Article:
04-Feb-2004 -- For a long time, I, Joseph Kerski, Geographer from Colorado USA, have been wanting to visit Latitude 45 degrees North, Longitude 100 degrees West. This would not only allow me to stand on the latitude that was halfway between the Equator and the North Pole, but also stand on 100 degrees west longitude. This longitude was long considered the line that divided the Western USA (arid high plains, mountains, and deserts) from the Eastern USA (wetter, more humid central lowlands and older mountains). On a midwinter's day in 2004, I finally had the opportunity. I was en route to conduct a geographic information Systems (GIS) and GPS workshop in Pierre for elementary and secondary K-12 teachers from all across the state of South Dakota.
Earlier in the day, I had a bone-chilling walk to 46 North 101 West, but was still too cold to follow through on my original plan to visit 45 North 101 West. However, the confluence bug took hold, or what my friend Anita Palmer refers to as "Confluencers Anonymous." Therefore, while in Mobridge, I felt drawn to stop at the public library and investigate the possibility of a short side trip to 45 North 100 West. Armed with new information, I traveled south on US Highway 83, listening to one of my favorite books on tape, the 1922 "Enchanted April," by Elizabeth von Arnim. At US Highway 212, I drove two miles east toward Gettysburg, South Dakota. I passed a tract of land containing numerous triangular-shaped animal shelters, but could not determine what sort of animals were kept there. After turning south on a gravel section-line road for one mile, and then turning east for 1 mile, I found myself only 60 meters from the very confluence I had long wanted to visit.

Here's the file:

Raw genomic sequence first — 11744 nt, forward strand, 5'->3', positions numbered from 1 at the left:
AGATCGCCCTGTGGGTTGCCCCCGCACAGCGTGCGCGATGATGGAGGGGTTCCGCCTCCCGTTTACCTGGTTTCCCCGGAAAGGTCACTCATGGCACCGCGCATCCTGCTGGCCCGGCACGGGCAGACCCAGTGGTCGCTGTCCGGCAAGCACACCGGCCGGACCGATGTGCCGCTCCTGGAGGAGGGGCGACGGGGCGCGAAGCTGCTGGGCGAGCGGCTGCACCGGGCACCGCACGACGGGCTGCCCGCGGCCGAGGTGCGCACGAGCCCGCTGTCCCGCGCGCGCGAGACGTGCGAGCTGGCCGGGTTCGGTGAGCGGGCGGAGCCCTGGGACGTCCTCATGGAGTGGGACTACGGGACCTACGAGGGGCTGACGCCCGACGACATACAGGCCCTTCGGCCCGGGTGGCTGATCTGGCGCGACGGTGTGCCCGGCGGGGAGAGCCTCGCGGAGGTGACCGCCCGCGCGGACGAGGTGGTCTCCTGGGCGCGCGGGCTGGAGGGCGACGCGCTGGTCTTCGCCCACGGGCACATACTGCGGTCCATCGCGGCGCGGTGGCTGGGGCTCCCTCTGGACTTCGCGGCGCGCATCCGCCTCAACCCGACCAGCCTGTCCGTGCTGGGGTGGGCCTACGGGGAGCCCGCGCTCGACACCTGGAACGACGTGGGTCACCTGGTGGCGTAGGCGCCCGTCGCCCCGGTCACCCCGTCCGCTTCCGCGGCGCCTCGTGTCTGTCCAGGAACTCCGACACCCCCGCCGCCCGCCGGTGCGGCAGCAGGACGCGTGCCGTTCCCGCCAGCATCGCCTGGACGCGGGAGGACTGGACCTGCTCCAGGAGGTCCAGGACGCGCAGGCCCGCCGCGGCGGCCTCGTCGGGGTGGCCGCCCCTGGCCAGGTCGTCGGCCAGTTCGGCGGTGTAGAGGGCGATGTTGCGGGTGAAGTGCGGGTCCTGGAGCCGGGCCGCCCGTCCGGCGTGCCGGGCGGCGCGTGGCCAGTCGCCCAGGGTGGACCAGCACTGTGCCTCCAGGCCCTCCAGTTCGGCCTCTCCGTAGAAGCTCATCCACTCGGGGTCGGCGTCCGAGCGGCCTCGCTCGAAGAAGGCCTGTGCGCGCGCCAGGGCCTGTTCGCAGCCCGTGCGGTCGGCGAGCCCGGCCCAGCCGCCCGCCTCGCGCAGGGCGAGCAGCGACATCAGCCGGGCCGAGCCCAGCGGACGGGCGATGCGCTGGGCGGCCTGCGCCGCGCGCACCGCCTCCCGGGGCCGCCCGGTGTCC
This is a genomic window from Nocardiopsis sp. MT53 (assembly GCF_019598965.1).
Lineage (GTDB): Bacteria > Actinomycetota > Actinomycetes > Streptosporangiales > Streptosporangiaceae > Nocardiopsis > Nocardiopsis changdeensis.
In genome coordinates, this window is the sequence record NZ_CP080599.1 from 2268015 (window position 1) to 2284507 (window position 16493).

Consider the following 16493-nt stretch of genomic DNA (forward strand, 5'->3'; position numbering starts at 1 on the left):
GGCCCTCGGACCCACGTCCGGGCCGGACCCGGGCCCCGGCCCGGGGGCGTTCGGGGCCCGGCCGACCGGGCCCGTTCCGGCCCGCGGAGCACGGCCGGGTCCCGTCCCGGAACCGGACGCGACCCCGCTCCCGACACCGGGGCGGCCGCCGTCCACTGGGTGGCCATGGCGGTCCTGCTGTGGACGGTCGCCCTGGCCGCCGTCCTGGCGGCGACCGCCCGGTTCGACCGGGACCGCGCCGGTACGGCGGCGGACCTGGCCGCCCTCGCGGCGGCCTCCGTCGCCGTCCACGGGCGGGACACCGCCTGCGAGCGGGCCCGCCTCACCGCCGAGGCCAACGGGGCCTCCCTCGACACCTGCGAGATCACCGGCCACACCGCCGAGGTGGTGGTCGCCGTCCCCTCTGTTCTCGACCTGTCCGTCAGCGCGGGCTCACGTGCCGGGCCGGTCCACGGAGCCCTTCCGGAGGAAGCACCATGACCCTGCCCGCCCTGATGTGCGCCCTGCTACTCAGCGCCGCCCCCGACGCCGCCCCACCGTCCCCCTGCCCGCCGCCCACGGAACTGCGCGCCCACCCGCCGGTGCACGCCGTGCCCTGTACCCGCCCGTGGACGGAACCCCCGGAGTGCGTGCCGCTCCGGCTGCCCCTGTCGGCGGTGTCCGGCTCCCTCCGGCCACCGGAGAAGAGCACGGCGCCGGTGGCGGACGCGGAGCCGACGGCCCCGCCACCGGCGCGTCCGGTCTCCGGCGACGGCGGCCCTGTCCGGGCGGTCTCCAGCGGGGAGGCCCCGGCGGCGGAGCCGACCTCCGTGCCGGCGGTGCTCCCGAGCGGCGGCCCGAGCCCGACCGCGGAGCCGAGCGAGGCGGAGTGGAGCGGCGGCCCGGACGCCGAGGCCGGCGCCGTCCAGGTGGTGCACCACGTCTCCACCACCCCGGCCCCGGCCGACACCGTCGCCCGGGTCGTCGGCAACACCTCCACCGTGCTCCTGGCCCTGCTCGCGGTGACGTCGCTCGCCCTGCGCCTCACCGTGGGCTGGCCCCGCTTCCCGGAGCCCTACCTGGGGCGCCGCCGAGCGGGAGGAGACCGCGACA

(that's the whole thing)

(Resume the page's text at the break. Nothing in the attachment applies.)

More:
Even though it would be a short walk, I bundled up, as the wind blew and the temperature was around 5 degrees C. The lack of trees made it easy to zero out the GPS unit, and I arrived at the site just after 4pm local time. The confluence lies on flat ground in a cultivated field, probably of sunflowers. Obviously, it was much easier to walk in the field during the winter after the crops had been harvested. The farthest horizon I could see was only 6 km away due to the gray skies and intermittent snow. Except for the trees planted in rows and surrounding farmhouses for windbreaks, the landscape was treeless in this shortgrass prairie region. I saw no animals, but numerous flocks of birds gathered along the section-line roads, and I had to slow down to avoid a wonderful golden eagle along US 83 about 10 minutes earlier.
It felt good to finally stand at 45 North 100 West, halfway to the North Pole. As I say in the video, the weather felt just LIKE the North Pole, and I did not spend more than 20 minutes at the site. The 100th meridian obviously does not form a rigid wet east/semiarid west boundary here, but the confluence does lie near the Missouri River to the west. The Missouri River definitely divides a hillier, more arid, less densely populated Western South Dakota from the flatter, wetter, more densely populated Eastern South Dakota. The western side is dominated by ranching, while the eastern side's land use tends to be farming. The confluence therefore lies in the western portion of the more cultivated eastern side of the state.
I enjoyed the wide open spaces until my hands began to freeze while taking the photographs and movie. The uniform gray-white color of both the snow and the sky made taking good quality photographs difficult. The population density here is fairly low, about one farmhouse per square mile, but not as sparse than in the North Dakota confluence I had visited earlier in the day. The farmhouses were in good condition, however, and the closest one contained numerous new steel grain storage bins. I drove back to US 212, west to US 83, and south on US 83 to Pierre. The visit was the perfect start to the GIS and GPS workshop for the South Dakota elementary and secondary school teachers.